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SOAR, Security Orchestration, Automation and Response, is the latest in a line of security buzzwords to hit the market; and while SOAR may have only emerged in the last few years, it is fast becoming an essential tool for organizations.

1 Introduction / Executive Summary

SOAR, (Security Orchestration, Automation and Response) is the latest in a line of security buzzwords to hit the market. Though SOAR may have only emerged in the last decade, it has become an essential tool for many enterprises, SMBs (Small & Medium Businesses) can take advantage of SOAR functionality provided by both MSSPs (Managed Security Service Providers) and also some SOAR vendors if they don’t want to run it themselves.

But what does it mean for organizations? - In an organization that has a SOC (Security Operation Centre) staffed by security analysts, then there will likely be two common themes; they are struggling with a high volume of security alerts, coupled with a shortage of skilled cybersecurity talent.

Organizations are struggling with a high volume of security alerts coupled with a shortage of skilled cybersecurity talent.

If you then add that the typical mean time to detect a security incident can be in the region of six months, at estimates of an average cost of $4M-$9M for a security incident or data breach, then the costs can be quite high. It is no wonder that organizations are looking at cost-effective ways of improving the situation.

SOAR, coined back in 2015, initially stood for “Security Operations, Analytics and Reporting”; however, the now generally accepted term “Security Orchestration, Automation and Response” better reflects how the supporting family of tools are used within and organization, including:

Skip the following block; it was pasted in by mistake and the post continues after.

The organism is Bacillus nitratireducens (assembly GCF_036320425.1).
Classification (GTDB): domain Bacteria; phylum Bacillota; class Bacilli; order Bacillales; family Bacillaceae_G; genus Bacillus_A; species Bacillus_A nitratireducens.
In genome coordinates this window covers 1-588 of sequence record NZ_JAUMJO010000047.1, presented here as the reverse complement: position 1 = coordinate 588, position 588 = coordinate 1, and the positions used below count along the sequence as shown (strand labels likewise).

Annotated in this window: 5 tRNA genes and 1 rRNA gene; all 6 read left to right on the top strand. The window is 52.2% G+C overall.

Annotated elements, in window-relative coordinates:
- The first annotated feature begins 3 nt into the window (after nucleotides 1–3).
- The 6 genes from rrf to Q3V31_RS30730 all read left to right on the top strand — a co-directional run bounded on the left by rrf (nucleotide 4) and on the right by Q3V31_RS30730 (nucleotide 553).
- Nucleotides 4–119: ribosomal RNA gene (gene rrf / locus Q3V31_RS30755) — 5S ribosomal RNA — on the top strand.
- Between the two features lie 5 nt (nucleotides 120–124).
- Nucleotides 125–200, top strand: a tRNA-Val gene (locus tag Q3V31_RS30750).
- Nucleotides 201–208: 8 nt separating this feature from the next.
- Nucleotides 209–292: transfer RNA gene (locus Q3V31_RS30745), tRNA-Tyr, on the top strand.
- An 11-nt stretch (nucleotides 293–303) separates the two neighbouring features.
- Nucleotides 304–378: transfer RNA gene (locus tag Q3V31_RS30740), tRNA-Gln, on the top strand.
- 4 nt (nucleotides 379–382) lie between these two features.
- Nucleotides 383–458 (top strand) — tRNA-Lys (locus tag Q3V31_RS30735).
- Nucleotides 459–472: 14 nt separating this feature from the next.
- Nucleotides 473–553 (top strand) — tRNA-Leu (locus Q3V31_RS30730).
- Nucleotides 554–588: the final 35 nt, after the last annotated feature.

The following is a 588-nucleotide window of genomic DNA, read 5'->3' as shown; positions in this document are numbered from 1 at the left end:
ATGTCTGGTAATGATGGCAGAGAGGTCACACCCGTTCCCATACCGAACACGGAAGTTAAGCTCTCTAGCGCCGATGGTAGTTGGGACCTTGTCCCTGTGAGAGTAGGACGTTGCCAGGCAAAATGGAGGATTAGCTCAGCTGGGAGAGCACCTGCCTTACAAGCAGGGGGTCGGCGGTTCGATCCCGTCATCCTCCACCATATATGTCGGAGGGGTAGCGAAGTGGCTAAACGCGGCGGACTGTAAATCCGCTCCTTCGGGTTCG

• Vulnerability management (VM) tools that detect vulnerabilities and manage remediation.
  • Threat detection tools that monitor networks, cloud services, endpoints, and access to data to detect anomalies that potentially indicate an issue in need of further investigation.
  • Technologies that manage security incident response that an organization will enact in the event of a suspect or actual security incident; these are often referred to as “Playbooks”.
  • Tools that support automation and orchestration of processes and reporting within a SOC.
  • Ticketing tools that manage the investigation by the relevant staff to investigate, report on, and, where required, remediate any problems identified.

A modern SOAR system aims to provide a unified approach, gluing together what is often a disparate set of tools and processes into a cohesive approach to managing the vast influx of alerts, threats, and other data feeds, which it then prioritizes.

SOAR will also augment tools such as Security Information & Event Management (SIEM) which centralizes log collection to help detect, analyze, and respond to security threats, as well as Extended Detection and Response (XDR) which aims to respond to unify Endpoint Protection Detection & Response (EPDR) and Network Detection & Response (NDR) tools to mitigate potential threats in near-real-time.

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